According to Dr. Baktur, an antenna could be printed on solar panels, which would allow sunlight to penetrate the antenna and reach the solar panel easily. That could be important for a space application because it could allow a device to have an antenna that doesn’t interfere with solar energy collection, and that reduces the overall weight of the device at the same time.
In addition, the transparent antenna can transmit data t a higher rate than conventional antennas. The project is still in development, but NASA will be reviewing the work and may apply the technology to an active mission in the future. The research that led to the development of the technology was partly funded by the National Science Foundation and NASA.
The printed antenna could be used in other applications that are closer to home. Baktur says that antennas could be printed on building windows, automobile glass and even clothing. In construction, printed antennas could be used to replace rooftop antennas. In automotive applications, printed antennas could assist in crash detection and other vehicle based telemetry.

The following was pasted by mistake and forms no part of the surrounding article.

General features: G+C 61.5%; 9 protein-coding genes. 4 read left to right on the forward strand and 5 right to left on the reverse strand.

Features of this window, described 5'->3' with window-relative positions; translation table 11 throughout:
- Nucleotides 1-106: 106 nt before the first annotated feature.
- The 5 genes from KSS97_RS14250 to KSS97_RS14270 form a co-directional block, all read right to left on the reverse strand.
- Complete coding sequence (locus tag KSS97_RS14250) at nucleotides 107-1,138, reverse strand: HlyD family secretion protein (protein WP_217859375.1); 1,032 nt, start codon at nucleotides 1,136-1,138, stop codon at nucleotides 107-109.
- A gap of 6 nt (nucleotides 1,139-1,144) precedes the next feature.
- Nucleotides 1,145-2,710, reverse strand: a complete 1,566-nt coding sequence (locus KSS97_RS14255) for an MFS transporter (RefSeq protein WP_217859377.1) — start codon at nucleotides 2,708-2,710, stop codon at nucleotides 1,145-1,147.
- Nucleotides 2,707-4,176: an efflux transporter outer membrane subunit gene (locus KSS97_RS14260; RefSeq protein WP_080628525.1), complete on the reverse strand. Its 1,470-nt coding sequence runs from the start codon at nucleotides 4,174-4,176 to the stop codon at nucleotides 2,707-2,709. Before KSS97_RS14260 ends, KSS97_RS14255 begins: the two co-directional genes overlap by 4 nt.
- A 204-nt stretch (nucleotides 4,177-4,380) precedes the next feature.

The versatility of glass opens opportunities, not just for space-age applications, but also ordinary ones. Glass has been produced for thousands of years, but we’re just now examining the potential of glass.
Glass coatings extend the versatility of glass. For example, Glassprimer™ glass paint is a specialized glass coating that bonds permanently to glass surfaces. It can be tinted to match the paint palette of any major paint manufacturer, and will not chip, fade or peel, even in direct sunlight. GlassPrimer also makes a glass surface molecular activator that is designed to work with UV-inkjet glass printing processes. If you’d like to learn more about Glassprimer™ glass paint, please visit the rest of our site. If you’d like to purchase Glassprimer™ glass paint, please visit our online store .
Photo Credit: Kordite, via Flickr.com